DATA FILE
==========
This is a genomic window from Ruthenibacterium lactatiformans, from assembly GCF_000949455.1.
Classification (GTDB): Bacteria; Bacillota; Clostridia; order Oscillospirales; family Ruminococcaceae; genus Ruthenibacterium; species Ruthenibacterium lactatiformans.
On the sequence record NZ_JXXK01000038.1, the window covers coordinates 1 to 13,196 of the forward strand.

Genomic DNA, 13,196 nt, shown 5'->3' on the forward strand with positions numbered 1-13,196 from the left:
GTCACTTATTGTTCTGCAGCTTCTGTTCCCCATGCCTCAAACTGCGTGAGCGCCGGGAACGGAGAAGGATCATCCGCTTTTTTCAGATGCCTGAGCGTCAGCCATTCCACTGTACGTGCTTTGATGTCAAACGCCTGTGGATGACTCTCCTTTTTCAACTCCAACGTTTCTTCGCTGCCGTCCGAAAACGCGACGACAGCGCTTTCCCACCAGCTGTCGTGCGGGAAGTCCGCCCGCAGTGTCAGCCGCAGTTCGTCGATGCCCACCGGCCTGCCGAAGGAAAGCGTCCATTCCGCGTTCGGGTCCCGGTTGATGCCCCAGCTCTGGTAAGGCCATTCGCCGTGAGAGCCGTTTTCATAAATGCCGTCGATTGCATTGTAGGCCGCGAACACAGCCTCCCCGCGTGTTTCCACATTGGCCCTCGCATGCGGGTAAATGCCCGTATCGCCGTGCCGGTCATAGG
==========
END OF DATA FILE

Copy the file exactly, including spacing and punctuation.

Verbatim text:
This is a genomic window from Ruthenibacterium lactatiformans, from assembly GCF_000949455.1.
Classification (GTDB): Bacteria; Bacillota; Clostridia; order Oscillospirales; family Ruminococcaceae; genus Ruthenibacterium; species Ruthenibacterium lactatiformans.
On the sequence record NZ_JXXK01000038.1, the window covers coordinates 1 to 13,196 of the forward strand.

Genomic DNA, 13,196 nt, shown 5'->3' on the forward strand with positions numbered 1-13,196 from the left:
GTCACTTATTGTTCTGCAGCTTCTGTTCCCCATGCCTCAAACTGCGTGAGCGCCGGGAACGGAGAAGGATCATCCGCTTTTTTCAGATGCCTGAGCGTCAGCCATTCCACTGTACGTGCTTTGATGTCAAACGCCTGTGGATGACTCTCCTTTTTCAACTCCAACGTTTCTTCGCTGCCGTCCGAAAACGCGACGACAGCGCTTTCCCACCAGCTGTCGTGCGGGAAGTCCGCCCGCAGTGTCAGCCGCAGTTCGTCGATGCCCACCGGCCTGCCGAAGGAAAGCGTCCATTCCGCGTTCGGGTCCCGGTTGATGCCCCAGCTCTGGTAAGGCCATTCGCCGTGAGAGCCGTTTTCATAAATGCCGTCGATTGCATTGTAGGCCGCGAACACAGCCTCCCCGCGTGTTTCCACATTGGCCCTCGCATGCGGGTAAATGCCCGTATCGCCGTGCCGGTCATAGG